Introduction

 George Eliot (Mary Ann Evans) was the daughter of an estate manager and his second wife, Christiana Pearson. She added a new dimension to the novel, developing and enlarging on the work done by earlier women novelists.  These female writers produced well-constructed, interesting plots, with excellent portrayals of character, and stories with convincing and varied backgrounds. 

George Eliot's work uses all these things to varying degrees, but she brought an intellectual approach to her tales.  She did not begin writing novels until she was nearly forty and she had time to observe her fellow human beings and to develop a firm philosophy of life.  Her own nature was serious and there is a purpose, even urgency, in all her work. Her best work is a blend of imaginative insight and sound reason.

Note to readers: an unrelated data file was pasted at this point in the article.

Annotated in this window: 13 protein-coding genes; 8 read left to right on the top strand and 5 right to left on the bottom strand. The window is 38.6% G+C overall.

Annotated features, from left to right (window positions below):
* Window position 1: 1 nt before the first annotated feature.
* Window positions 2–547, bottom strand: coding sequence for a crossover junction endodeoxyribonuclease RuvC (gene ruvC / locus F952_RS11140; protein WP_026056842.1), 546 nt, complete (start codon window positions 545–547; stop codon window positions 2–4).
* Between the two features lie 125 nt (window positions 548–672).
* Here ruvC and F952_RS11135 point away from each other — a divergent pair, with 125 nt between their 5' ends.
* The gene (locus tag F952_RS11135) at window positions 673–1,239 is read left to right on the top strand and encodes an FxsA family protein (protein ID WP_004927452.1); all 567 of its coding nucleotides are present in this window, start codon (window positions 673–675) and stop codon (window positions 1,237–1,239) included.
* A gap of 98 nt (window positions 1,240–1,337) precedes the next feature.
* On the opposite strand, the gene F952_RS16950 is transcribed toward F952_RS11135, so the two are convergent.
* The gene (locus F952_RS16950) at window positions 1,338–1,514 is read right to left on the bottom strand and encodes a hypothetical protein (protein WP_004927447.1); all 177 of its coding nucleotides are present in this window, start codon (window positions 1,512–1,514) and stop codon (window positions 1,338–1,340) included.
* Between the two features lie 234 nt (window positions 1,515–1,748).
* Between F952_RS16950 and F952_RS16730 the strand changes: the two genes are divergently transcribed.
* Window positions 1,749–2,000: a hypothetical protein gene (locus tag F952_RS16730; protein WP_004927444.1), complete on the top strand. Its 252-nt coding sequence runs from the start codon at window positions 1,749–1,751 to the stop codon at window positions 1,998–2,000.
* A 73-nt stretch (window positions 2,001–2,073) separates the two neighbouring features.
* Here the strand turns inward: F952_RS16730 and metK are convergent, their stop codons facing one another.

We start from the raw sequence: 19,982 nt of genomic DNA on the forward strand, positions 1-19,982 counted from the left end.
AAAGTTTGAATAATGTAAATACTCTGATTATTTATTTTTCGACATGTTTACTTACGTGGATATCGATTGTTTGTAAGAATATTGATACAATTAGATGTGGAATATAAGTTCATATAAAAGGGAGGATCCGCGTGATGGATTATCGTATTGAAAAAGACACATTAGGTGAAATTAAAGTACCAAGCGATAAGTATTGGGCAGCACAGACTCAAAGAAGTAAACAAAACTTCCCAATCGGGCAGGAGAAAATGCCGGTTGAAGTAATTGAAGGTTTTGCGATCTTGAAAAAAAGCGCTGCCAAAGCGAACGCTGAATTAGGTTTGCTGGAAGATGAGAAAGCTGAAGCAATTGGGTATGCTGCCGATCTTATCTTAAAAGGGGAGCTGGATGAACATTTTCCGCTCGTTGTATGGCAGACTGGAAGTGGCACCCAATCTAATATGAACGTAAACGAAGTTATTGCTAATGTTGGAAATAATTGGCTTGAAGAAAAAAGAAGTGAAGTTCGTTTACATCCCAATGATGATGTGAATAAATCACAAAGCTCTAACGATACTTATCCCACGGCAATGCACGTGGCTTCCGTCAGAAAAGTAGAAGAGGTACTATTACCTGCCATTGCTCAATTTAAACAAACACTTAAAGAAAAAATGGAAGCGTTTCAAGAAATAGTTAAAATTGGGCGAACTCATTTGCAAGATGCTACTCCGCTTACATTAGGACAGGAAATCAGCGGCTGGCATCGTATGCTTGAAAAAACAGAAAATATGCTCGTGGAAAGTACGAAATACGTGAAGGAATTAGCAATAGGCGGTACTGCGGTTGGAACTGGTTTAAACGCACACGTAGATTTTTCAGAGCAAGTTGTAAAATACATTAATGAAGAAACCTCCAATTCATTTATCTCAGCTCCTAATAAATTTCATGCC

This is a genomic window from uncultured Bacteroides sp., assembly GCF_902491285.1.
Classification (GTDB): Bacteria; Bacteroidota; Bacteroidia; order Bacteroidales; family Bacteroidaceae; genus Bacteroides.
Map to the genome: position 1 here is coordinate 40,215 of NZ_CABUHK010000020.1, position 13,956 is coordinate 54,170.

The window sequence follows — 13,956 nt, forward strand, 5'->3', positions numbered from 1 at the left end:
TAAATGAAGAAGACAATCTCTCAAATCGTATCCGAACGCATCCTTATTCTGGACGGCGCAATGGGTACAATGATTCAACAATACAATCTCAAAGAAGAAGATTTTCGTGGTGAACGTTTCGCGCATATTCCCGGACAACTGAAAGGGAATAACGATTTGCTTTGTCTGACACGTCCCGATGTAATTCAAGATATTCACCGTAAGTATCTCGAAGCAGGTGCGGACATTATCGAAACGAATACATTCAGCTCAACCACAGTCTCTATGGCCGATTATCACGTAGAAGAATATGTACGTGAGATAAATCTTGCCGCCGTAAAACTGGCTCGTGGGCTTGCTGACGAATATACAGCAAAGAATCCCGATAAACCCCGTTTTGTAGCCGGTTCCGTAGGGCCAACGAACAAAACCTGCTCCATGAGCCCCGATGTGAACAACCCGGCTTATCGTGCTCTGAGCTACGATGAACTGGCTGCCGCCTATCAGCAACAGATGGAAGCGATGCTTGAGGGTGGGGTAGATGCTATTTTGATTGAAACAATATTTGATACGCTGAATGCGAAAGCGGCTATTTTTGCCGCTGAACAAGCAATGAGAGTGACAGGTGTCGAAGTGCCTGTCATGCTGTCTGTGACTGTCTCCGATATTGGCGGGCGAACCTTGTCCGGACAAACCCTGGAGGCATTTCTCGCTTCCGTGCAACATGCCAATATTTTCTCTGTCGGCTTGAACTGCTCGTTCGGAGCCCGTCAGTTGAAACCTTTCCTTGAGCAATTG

Stowell, H.E. "Quill, pens and petticoats: a portrait of women of letters", Wayland Publishers, London, 1970, pp.145-146.

 "There is no feeling, except the extremes of fear and grief, that does not find relief in music.

George Eliot, The Mill on the Floss (1860)